14 Space-Saving Side Tables for Those With Small Bedrooms
Maximize your space and storage at the same time.
Published Aug 13, 2017 5:00 AM
When it comes to designing a practical bedroom, the standards are the same regardless of size: A bed and nightstand are non-negotiable necessities. But just because you need a space for your water cup and phone charger doesn’t mean that you always have to resort to a bulky square surface.
If your hideaway is on the small side, then get creative with your storage solutions. From mounted and see-through items that maximize inches, to textured and reflective pieces that pack style into tiny packages, we’ve picked out 14 alternatives to the standard bedside table to fit this must-have into your square footage. It’s a small detail that’ll go far in making your room functional and stylish.
This dip-dyed stool from Serena and Lily (starting at $58) will make the perfect bedside addition without taking up a ton of floor space. Add a small succulent and a trinket dish for your jewelry and you’re all set.
Mirrors are notorious for making a space feel bigger and brighter, since they help bounce light around a room. This mirrored shelf from Gilt ($219) will do just that, and give you three ledges for your necessities.
Jute Basket Side Table
Add a bit of a bohemian vibe to your bedroom with this side table from Anthropologie ($148). The cage design will make even the smallest room feel open and airy.
Brass Pedestal Table
Chic and small don’t have to be polar opposites. The hammered finish on this brass pedestal table from our friends at Domino ($153.03) will dress up even the most modest of bedrooms. It may be headed to your bedroom now, but it would look just as great in your living room later.
You’ll instantly increase the space next to your bed with this multi-purpose recluse desk from CB2 ($349). With hidden inlays to store your laptop, cutouts in the back to keep charger cords neat, and a shelf for all of your things, this piece does it all.
Pressed Glass Floating Shelf
Take up zero floor space with this pressed glass floating shelf from Urban Outfitters ($59). Secure it to a hook in the ceiling and watch your room transform into an airy dream.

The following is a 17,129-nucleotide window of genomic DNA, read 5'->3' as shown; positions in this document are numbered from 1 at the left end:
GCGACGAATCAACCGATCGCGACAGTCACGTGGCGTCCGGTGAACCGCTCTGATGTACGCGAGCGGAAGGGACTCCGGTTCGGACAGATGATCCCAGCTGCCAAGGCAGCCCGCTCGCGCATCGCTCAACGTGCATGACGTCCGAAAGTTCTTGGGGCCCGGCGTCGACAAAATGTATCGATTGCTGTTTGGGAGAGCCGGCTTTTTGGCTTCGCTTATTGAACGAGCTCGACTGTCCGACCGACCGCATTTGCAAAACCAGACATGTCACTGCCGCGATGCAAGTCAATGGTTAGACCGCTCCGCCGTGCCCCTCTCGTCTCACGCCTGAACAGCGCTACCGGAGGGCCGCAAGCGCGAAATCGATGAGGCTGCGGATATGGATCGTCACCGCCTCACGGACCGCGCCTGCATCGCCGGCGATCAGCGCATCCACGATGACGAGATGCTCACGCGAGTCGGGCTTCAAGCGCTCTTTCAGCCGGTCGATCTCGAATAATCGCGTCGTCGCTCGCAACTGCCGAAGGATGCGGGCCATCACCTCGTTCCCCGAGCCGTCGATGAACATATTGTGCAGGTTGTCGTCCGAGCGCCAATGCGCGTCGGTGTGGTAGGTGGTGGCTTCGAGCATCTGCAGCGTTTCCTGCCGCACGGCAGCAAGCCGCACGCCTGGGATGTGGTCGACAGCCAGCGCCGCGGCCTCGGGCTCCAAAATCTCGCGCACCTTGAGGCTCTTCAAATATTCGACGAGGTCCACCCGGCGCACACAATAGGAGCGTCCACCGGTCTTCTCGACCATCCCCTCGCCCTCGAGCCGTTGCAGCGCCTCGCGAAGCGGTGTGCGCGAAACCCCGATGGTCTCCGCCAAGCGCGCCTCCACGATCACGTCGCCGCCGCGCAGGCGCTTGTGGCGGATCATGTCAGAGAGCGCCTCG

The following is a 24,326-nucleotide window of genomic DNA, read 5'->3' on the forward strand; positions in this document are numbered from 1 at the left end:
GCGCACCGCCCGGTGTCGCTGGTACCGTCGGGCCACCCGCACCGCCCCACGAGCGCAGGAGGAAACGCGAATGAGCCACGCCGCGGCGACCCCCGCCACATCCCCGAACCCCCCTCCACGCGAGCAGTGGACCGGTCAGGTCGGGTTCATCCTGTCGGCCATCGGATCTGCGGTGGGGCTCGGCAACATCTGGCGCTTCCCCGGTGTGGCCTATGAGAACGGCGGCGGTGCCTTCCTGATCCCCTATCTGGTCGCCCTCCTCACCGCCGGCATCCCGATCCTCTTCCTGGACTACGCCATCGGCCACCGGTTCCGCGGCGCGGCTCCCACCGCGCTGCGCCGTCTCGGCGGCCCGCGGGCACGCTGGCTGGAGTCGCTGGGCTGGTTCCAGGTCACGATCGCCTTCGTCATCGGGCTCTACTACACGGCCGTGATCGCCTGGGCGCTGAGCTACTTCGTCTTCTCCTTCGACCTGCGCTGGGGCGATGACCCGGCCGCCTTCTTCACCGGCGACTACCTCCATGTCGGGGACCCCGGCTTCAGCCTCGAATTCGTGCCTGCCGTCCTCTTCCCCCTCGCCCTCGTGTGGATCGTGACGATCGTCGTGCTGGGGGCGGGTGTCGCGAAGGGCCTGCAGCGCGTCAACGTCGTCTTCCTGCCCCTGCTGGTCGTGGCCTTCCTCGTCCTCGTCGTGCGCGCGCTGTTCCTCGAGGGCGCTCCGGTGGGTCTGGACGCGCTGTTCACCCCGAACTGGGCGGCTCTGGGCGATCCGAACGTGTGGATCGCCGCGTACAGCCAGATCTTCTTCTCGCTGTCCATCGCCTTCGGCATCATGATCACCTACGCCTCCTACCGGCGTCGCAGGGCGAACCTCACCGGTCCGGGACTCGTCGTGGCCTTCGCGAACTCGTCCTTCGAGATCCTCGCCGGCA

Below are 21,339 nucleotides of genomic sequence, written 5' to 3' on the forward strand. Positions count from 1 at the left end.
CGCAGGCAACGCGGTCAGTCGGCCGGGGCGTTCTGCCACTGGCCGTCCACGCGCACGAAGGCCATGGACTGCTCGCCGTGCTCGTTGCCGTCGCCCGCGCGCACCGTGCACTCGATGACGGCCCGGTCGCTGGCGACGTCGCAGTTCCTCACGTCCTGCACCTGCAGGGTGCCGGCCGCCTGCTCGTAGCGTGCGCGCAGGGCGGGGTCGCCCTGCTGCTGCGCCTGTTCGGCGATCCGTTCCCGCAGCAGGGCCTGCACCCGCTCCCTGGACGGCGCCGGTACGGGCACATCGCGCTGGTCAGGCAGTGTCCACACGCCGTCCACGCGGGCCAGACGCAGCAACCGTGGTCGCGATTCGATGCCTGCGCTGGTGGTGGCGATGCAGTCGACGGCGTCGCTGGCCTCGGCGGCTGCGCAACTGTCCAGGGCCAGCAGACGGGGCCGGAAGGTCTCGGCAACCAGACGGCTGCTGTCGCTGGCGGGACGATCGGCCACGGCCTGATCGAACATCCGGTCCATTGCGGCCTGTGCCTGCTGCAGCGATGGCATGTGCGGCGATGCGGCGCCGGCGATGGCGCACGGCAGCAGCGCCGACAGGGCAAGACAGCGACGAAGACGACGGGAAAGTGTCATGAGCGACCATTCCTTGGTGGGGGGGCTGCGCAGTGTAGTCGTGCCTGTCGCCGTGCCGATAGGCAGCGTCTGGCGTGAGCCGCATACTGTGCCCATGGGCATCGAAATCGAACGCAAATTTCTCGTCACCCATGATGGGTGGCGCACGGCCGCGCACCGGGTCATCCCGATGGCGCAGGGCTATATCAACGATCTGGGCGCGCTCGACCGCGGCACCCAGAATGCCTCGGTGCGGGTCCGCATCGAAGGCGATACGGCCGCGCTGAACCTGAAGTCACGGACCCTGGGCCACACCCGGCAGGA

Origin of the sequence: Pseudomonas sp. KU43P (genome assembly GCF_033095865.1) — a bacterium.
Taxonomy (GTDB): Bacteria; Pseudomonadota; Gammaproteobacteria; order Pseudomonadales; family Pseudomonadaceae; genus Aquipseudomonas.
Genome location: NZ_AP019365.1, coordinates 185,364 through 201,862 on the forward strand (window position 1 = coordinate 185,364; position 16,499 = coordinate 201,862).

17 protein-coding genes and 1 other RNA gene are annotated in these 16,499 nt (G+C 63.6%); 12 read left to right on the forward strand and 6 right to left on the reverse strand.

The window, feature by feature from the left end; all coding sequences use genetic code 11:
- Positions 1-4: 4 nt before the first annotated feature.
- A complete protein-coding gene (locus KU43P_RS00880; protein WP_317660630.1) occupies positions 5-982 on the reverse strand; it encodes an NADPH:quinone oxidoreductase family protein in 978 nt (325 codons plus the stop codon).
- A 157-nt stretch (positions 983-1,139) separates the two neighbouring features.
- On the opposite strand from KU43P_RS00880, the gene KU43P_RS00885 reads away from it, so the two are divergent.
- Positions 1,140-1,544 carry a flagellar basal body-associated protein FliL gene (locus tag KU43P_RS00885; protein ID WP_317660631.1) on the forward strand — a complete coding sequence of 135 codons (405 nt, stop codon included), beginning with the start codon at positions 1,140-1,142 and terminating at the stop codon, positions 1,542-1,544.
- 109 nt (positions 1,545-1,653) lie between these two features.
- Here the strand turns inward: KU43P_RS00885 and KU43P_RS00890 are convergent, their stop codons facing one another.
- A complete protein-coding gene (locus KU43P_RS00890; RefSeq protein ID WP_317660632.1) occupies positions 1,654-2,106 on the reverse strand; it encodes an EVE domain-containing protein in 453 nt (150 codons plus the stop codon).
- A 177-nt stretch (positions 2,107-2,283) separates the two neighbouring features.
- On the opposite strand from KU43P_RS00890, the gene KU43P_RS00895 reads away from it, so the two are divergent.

For those who are seriously short on space, this bed butler from Amazon ($39.99) will house a handful without imposing on your room’s current layout. The acrylic design makes it barely noticeable when empty and lets you see exactly where everything is when full.
This nightstand from Ikea ($69.99) is handcrafted from classic rattan but also packs modern features. From the removable top that reveals storage underneath to the hidden holes to pass your charger through, this table is anything but basic.
Acrylic Corner Shelf
Take advantage of an unused corner next to your bed with this acrylic corner shelf from Plexi Craft ($93). This item will also let light pass through it, keeping the space feeling light.
Wall-Mounted Storage Shelf
Thanks to its sleek drawer, this mounted storage shelf from CB2 ($169) will provide an ample amount of storage and make your room feel more open, too. Capitalize on the empty space underneath by adding a cool woven basket.
Brass Side Table
The trendy open brass base and white lacquered top on this side table from Horchow ($449.25) is just what your modern bedroom is calling for. Pair it with crisp white linens and a faux fur throw for a high-end design in a minimal amount of space.
Acrylic End Table
Get the most out of your pint-sized sanctuary with this end table from Shop Pop Displays ($129). Stick a small potted plant under the table for maximum effect.
Tree Stump Side Table
If your room is full of luxe finishes, then balance those out with this natural tree stump side table from West Elm ($249). The table has just enough room for a bouquet and a book, and can double as a seat when needed.
Geometric Side Tables
The geometric oak base and sleek brass top make these side tables from the Citizenry ($325) things of beauty. And since they’re a mix of glam and rustic, they’ll work with any design scheme you have.
This story was originally published on Hunker.